YANGON: Myanmar police have filed charges against ousted leader Aung San Suu Kyi for illegally importing communications equipment and she will be detained until February 15 for investigations.
The move followed a military coup on Monday and the detention of Nobel Peace laureate Suu Kyi and other civilian politicians. The takeover cut short Myanmar’s long transition to democracy and drew condemnation from the United States and other Western countries.
A police request to a court detailing the accusations against Suu Kyi said six walkie-talkie radios had been found in a search of her home in the capital Naypyidaw. The radios were imported illegally and used without permission, it said.
The document reviewed requested Suu Kyi’s detention “in order to question witnesses, request evidence and seek legal counsel after questioning the defendant”.
A separate document showed police filed charges against ousted President Win Myint for violating protocols to stop the spread of the coronavirus during campaigning for an election last November.
The charges against Suu Kyi “just compound the undermining of the rule of law in Myanmar and the democratic process,” United Nations spokesman Stephane Dujarric told reporters on Wednesday.
“We continue to call for her immediate release and the president’s immediate release and all others who have been detained by the military in the last few days,” he said.
Suu Kyi’s National League for Democracy (NLD) won November’s election in a landslide but the military, headed by Army chief General Min Aung Hlaing, claimed the vote was marred by fraud and justified its seizure of power on those grounds. The electoral commission had said the vote was fair.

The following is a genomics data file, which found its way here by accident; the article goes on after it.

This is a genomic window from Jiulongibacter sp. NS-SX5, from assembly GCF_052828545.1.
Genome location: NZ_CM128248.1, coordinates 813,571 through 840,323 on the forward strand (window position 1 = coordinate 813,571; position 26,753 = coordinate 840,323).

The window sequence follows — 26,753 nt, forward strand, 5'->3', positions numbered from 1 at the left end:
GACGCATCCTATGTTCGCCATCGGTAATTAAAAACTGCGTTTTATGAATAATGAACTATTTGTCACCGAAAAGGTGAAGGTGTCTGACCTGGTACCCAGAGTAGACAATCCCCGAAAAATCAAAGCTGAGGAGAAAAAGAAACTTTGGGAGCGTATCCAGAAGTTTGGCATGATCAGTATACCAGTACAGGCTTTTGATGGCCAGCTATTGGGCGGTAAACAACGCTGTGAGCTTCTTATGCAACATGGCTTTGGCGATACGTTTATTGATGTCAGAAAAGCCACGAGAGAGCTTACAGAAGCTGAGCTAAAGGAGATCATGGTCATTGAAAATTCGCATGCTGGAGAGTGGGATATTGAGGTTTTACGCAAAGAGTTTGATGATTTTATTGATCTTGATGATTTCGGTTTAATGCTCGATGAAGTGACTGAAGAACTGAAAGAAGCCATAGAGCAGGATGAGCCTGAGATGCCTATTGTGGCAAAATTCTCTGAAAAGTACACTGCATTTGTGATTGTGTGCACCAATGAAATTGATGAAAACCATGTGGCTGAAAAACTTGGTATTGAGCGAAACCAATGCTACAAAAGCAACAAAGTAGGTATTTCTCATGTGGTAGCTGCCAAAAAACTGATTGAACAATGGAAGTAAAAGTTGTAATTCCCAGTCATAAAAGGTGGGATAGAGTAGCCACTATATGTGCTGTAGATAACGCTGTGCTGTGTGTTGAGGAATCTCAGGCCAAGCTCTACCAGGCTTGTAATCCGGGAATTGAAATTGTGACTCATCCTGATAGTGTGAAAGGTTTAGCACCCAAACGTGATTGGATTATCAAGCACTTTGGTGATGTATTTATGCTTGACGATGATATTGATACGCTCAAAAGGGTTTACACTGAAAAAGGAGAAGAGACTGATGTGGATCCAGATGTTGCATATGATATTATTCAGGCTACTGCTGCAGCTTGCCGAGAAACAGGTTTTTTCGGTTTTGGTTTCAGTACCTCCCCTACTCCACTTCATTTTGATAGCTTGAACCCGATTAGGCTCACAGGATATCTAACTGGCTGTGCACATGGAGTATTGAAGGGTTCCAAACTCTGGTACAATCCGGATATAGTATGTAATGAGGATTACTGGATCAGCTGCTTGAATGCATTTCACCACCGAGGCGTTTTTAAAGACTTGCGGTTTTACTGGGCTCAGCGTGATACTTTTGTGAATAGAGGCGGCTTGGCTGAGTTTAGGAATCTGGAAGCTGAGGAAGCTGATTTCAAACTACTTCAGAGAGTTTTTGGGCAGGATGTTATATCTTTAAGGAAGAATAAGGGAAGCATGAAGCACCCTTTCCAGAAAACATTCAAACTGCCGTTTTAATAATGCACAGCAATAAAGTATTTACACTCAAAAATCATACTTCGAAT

The chair of the ASEAN (Association of Southeast Asian Nations) Parliamentarians for Human Rights, Charles Santiago, said the new charges were ludicrous. “This is an absurd move by the junta to try to legitimize their illegal power grab,” he said in a statement.
The Group of Seven largest developed economies condemned the coup on Wednesday and said the election result must be respected.
“We call upon the military to immediately end the state of emergency, restore power to the democratically-elected government, to release all those unjustly detained and to respect human rights and the rule of law,” the G7 said in a statement.
China has not specifically condemned the coup in its neighbour but the foreign ministry rejected the suggestion that it supported or gave tacit consent to it.
“We wish that all sides in Myanmar can appropriately resolve their differences and uphold political and social stability,” foreign ministry spokesman Wang Wenbin told a briefing.
On Tuesday, the United Nations special envoy for Myanmar, Christine Schraner Burgener, urged the Security Council to “collectively send a clear signal in support of democracy in Myanmar”. US President Joe Biden has threatened to reimpose sanctions on the generals who seized power.